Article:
We believe, as we have stated before - and let me reiterate very strongly today - that Pakistan's constitution should be respected in the spirit as well as its letter. The circumstances of this current crisis, this current confrontation within Pakistan, are not yet clear. While Prime Minister Sharif has the constitutional authority to remove military officers, General Musharaff's further two-year term of office was reconfirmed by Mr. Sharif just two weeks ago. So if there has been a coup, we would obviously seek the earliest possible restoration of democracy in Pakistan. Again, I don't want to speculate based on lack of complete and clear information from the Pakistanis themselves or from anybody else.

QUESTION: A couple weeks ago there were warnings coming out of this building, or maybe not out of this building but out of New York, about precisely this thing. Is this the situation that was being envisaged when those warnings were made?

MR. RUBIN: Well, we were clearly not aware of this move in advance. We were absolutely not aware of this development in advance. Obviously, from time to time, we have concerns about extra-constitutional measures, but what we said then and what I can repeat now is that we believe that Pakistan's constitution must be respected not only in its letter but in its spirit.

QUESTION: Right. But, I mean, presumably it's not coincidence that this warning comes out and then this is following it. So, I mean, when the warning was issued, I mean, was this the kind of thing that --

MR. RUBIN: I don't want to characterize it as a warning. When we've made comments about the political situation in Pakistan in recent weeks, we've been quite cognizant of political developments there and we don't regularly get asked nor regularly answer such questions unless we believe it's appropriate to do so. Clearly, we were concerned about extra-constitutional measures. We were also concerned about crackdowns against demonstrators pursuing civil demonstration and their right to freely express their political views. We were concerned about the crackdown in freedom of the press. So we have expressed our concern about not only extra-constitutional measures but also political measures that we believed were not in accordance with the spirit or the letter of the Pakistani constitution.

QUESTION: And just one more quickly. Has the Secretary made any attempt to talk with her?

MR. RUBIN: Not at this time. Secretary Albright asked Assistant Secretary Inderfurth to apprise her of what resulted from his discussion with the Pakistani Ambassador. He, I would assume, has done that by now and she is intensively following this development, following it very closely.

Whether it is appropriate at this time to contact Pakistani officials is something I suspect she will be considering in the days ahead.

QUESTION: Would you like to take this opportunity to repeat those warnings that you made - that were made last month, telling the Pakistani army that you would not look favorably on an attempt to seize power? And, also, since Kashmir seems to be involved in this, in these moves, also to tell the Pakistani army you wouldn't look favorably at any renewal of the attempt to infiltrate people into Indian-controlled Kashmir?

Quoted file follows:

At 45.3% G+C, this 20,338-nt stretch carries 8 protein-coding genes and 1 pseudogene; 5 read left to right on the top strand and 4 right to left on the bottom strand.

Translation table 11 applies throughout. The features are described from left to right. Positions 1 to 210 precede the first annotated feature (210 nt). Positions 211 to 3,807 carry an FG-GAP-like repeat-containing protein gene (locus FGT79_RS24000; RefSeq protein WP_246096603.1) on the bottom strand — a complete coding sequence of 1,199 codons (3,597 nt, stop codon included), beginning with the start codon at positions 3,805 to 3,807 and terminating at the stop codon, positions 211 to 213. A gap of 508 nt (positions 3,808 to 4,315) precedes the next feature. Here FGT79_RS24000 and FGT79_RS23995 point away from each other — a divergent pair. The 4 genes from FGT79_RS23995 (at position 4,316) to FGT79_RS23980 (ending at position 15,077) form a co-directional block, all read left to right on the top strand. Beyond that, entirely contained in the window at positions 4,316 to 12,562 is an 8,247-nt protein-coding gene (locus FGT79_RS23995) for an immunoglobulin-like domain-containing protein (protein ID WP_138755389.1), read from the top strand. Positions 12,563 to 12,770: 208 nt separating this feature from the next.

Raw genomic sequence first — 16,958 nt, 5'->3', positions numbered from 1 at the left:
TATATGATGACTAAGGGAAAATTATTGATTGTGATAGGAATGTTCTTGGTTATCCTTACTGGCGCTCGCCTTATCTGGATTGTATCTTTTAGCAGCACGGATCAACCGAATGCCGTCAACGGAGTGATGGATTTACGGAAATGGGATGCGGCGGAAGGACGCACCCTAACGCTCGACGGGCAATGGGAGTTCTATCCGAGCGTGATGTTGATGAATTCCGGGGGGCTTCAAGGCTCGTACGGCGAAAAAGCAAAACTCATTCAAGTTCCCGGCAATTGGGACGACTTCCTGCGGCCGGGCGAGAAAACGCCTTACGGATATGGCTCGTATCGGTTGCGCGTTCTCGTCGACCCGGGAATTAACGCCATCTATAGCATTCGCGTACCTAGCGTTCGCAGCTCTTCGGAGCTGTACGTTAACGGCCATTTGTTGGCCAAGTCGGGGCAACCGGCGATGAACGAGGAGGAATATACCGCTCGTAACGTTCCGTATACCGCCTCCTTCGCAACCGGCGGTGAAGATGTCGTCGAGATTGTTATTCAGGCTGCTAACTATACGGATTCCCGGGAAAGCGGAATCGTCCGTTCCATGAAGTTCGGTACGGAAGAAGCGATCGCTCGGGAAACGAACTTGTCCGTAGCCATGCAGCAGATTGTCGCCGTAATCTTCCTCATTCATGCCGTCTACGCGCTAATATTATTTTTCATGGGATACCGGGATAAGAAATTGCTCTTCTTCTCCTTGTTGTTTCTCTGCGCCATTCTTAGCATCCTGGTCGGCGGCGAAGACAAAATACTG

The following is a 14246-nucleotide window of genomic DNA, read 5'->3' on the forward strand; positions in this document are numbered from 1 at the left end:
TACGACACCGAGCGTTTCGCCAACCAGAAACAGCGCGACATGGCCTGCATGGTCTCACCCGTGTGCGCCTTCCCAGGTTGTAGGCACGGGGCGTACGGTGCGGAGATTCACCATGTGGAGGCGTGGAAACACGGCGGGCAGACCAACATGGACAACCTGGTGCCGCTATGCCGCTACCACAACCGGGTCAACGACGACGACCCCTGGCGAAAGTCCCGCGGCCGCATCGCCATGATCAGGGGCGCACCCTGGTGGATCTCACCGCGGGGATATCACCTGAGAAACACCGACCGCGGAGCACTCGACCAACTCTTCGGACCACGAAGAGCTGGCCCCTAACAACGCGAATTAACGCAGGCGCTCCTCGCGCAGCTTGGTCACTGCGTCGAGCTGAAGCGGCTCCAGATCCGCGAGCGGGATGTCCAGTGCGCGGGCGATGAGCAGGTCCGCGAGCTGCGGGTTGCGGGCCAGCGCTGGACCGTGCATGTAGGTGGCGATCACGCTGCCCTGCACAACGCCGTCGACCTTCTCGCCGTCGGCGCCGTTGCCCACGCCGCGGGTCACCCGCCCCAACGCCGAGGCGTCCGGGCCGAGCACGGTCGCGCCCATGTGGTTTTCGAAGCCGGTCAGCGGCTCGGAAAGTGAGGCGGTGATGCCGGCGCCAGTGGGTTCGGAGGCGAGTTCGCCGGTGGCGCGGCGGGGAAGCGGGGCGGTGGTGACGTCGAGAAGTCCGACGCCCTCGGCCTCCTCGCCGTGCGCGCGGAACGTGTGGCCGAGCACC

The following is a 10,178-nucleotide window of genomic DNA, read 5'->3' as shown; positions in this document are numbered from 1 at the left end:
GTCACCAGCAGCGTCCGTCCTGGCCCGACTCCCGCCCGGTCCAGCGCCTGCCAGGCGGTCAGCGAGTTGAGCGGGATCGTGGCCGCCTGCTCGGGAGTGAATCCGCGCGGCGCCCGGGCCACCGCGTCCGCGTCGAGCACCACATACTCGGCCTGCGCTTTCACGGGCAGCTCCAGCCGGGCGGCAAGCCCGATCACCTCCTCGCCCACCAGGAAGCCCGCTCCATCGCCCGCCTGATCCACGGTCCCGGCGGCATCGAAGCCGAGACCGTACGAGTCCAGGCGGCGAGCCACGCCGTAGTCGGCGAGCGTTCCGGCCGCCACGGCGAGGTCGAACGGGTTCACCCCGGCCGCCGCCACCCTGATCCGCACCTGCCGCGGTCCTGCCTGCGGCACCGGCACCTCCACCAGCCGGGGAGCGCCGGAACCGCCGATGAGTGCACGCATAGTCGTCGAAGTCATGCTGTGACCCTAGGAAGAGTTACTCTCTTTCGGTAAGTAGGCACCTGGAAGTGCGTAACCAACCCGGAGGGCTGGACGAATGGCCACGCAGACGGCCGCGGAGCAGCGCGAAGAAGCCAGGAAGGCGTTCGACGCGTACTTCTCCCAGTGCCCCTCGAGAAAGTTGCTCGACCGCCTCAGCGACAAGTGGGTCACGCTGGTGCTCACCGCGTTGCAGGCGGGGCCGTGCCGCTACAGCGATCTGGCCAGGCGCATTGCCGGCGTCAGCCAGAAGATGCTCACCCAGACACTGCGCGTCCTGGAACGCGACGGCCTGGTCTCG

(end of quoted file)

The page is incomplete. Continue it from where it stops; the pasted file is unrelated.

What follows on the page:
MR. RUBIN: I mean, it may come to that but, for now, we haven't made a judgment about what the political situation is in Pakistan. As I indicated, the situation is confusing and we're not prepared to direct particular comments at the leadership in Pakistan based on an assumption of who that leadership is.

I can say that if there has been a coup, we would seek the earliest possible restoration of democracy in Pakistan and, clearly, we would not be in a position to carry on business as usual with Pakistani authorities, as our laws indicate.

With respect to Kargil, clearly we do believe that an escalation of a very dangerous situation was avoided with the resolution of the Kargil situation. We were quite pleased in the political decisions that were made both in India and Pakistan that enabled that situation to be defused before the interests of both countries were threatened even further. And at this time, what I can tell you is that we do strongly believe that Pakistan's constitution should be respected in both its spirit and its letter.

QUESTION: Do you know where the Prime Minister is and whether he is safe at this point?

MR. RUBIN: I have told you what I am prepared to tell you about our knowledge because the situation is quite confusing. If you look at our clock, you will see that it's very late at night in Islamabad. We are getting the reports as quickly as we can disseminated from the Embassy. I have told you what we know, which is that the military units are being deployed close to airports, that they have occupied television and radio stations, and there have been disruption of phone service and that, apparently, the Prime Minister's residence has been surrounded by military units. Beyond saying that, I am not prepared to speculate at this time.

QUESTION: Lieutenant General Ziauddin was in the States a couple of weeks ago. What can you tell us about that visit and did anybody in this Department or the White House ask him as to whether or not something was in the works, any kind of a --

MR. RUBIN: Well, I wouldn't be in a position to detail a private conversation like that in great detail. I can say this, that General Ziauddin came to Washington for long-scheduled consultations related to his position as head of the Inter-Services Intelligence Directorate. He met with counterpart officials and with officials here in the State Department and other agencies.